dtr      Hazel O’Neill

     Robert Hauch   deceased


Wife  Sarah Hill Hauch

          Preston Hauch, 1st

Dtr      Maureen

            died age 4 ½ 




          Edward Hauch Jr.


wife   Wlizabeth Geiger     2nd wife

The best I can do would

          (Ethel Janblyn           1st wife

take a book to write

          (  dtr Rita                     deceased

all the grand children

          son Edward Hauch 3rd

or great grand children

          dtr Elizabeth Ann


          son Frank Hauch




          William Hauch – deceased

This was given to me

wife    Anna Orlofsky

March 1971 —

          dtr – Elaine

Edward (?)? Hauch Sr.


was Emma Magdalena

          Anna V. Hauch

Hauch Blair’s brother.

husband  James Elder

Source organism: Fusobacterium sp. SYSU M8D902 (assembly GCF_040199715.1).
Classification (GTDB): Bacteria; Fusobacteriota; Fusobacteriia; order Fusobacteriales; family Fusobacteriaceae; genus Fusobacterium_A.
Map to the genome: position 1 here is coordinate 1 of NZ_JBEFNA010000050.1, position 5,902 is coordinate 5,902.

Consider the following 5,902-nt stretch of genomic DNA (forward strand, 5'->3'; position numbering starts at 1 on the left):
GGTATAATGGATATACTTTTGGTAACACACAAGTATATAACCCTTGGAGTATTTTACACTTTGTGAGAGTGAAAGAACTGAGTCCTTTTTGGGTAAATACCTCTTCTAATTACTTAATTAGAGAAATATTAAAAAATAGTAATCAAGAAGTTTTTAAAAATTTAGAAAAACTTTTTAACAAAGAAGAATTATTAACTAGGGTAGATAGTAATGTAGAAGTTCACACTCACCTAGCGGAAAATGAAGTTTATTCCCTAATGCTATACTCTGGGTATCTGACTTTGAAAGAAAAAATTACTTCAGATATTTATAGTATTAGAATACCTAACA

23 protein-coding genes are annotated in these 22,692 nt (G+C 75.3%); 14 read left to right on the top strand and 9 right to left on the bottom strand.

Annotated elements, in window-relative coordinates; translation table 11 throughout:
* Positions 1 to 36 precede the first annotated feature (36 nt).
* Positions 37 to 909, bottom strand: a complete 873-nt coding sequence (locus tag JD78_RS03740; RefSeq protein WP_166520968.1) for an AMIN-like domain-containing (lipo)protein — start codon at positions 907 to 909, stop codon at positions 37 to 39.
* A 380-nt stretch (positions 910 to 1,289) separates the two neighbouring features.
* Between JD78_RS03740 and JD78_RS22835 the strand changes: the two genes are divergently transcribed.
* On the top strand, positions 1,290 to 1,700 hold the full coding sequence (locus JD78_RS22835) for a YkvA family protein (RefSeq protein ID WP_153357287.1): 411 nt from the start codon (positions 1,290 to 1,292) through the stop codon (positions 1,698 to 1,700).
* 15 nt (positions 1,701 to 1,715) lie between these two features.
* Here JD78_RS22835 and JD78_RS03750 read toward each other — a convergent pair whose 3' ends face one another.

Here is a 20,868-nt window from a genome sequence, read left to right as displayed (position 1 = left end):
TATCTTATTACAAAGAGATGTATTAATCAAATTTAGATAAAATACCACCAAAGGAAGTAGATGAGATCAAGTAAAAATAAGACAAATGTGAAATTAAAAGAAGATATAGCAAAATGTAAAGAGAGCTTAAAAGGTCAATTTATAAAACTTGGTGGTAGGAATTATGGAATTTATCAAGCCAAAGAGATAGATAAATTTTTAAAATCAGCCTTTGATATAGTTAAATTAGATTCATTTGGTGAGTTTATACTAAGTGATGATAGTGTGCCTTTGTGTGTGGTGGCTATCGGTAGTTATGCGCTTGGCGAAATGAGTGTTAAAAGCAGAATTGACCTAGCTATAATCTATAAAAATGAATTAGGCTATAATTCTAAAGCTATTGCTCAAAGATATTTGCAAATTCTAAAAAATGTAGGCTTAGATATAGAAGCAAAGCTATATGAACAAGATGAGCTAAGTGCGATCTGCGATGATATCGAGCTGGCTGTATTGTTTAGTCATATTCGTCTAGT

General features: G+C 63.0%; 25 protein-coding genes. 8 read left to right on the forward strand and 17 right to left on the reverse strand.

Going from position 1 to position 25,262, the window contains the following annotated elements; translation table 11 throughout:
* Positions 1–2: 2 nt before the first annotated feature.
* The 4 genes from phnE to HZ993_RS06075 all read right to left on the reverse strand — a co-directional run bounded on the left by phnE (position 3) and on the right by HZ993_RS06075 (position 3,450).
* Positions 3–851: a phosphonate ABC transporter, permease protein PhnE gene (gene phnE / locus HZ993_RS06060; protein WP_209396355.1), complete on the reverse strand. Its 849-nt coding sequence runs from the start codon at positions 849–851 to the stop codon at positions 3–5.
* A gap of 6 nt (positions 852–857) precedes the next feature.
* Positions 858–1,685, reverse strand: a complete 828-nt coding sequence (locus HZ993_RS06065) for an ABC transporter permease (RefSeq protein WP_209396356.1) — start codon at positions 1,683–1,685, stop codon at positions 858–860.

Dtr     Patricia Bonnacarte


  sons   James – David – George –


              Robert + Donald


  Dtr     Denise




{**  Climbing up the right margin, near the top, apparently in the Ida May Hauch block,  was:}  1218 Bay St. / Santa Monica, Cal. 90405




Jaquillard-Hensler Brewing Co.



Brewing in Newark


 {I’ve put the script in this column down at the bottom.}

Sale of the controlling interest

in the Joseph Hensler Brewing

Co. marks the end of an era.

Hensler’s was the last Newark

brewery still owned by members

of the founding family.

   Brewing in Newark was once

exclusively a family industry—

dominated by such famous names

as Ballantine, Krueger, Wieden-

mayer, Fiegenspan and Hensler.

These, in turn, had succeeded the

pioneers, Schalk Bros., Lorenz &

Jacquillard and Braun & Laible.

   The change began with prohibi-

tion.  Wiedenmayer did not sur-

vive the Noble Experiment.  Bal-